Sarah Gillespie Huftalen led an unconventional life for a rural midwestern woman of her time. Born in 1865 near Manchester, Iowa, she was a farm girl who became a highly regarded country school and college teacher; she married a man older than either of her parents, received a college degree later in life, and was committed to both family and career. A gifted writer, she crafted essays, teacher-training guides, and poetry while continuing to write lengthy, introspective entries in her diary, which spans the years from 1873 to 1952. In addition, she gathered extensive information about the quietly tragic life of her mother, Emily, and worked to preserve Emily's own detailed diary.
In more than 3,500 pages, Sarah writes about her multiple roles as daughter, sister, wife, teacher, family historian, and public figure. Her diary reflects the process by which she was socialized into these roles and her growing consciousness of the ways in which these roles intersected. Not only does her diary embody the diverse strategies used by one woman to chart her life's course and to preserve her life's story for future generations, it also offers ample evidence of the diary as a primary form of private autobiography for individuals whose lives do not lend themselves to traditional definitions of autobiography.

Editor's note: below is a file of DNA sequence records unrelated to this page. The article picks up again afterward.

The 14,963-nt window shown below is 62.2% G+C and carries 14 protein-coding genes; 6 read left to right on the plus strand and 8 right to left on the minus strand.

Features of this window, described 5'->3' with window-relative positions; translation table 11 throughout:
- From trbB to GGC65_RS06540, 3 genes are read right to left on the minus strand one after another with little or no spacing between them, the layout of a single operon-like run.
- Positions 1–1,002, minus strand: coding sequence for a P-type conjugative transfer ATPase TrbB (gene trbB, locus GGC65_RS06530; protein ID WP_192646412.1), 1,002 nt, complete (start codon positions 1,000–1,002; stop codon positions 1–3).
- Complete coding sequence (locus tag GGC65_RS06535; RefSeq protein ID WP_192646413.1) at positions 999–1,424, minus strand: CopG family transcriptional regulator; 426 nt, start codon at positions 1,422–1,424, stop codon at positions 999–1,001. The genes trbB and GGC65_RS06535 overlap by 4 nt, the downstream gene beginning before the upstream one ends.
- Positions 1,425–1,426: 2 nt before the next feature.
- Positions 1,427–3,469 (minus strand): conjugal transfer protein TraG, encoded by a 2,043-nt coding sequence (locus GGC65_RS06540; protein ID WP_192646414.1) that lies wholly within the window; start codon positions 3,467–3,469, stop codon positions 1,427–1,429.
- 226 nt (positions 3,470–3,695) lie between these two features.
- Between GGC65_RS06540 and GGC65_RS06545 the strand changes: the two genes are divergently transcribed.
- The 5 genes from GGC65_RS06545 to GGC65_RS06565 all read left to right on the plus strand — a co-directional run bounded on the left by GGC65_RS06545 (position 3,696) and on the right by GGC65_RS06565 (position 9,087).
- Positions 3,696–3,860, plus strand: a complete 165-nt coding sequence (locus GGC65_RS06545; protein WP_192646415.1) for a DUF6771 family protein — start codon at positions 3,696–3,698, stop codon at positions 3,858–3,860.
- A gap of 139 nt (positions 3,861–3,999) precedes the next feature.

Taken together, Emily's and Sarah's extraordinary diaries span nearly a century and thus form a unique mother/daughter chronicle of daily work and thoughts, interactions with neighbors and friends and colleagues, and the destructive family dynamics that dominated the Gillespies. Sarah's consciousness of the abusive relationship between her mother and father haunts her diary, and this dramatic relationship is duplicated in Sarah's relationship with her brother, Henry, Suzanne Bunkers' skillful editing and analysis of Sarah's diary reveal the legacy of a caring, loving mother reflected in her daughter's work as family member, teacher, and citizen.
The rich entries in Sarah Gillespie Huftalen's diary offer us brilliant insights into the importance of female kinship networks in American life, the valued status of many women as family chroniclers, and the fine art of selecting, piecing, stitching, and quilting that characterizes the many shapes of women's autobiographies. Read Sarah's dairy to discover why "all will yet be well."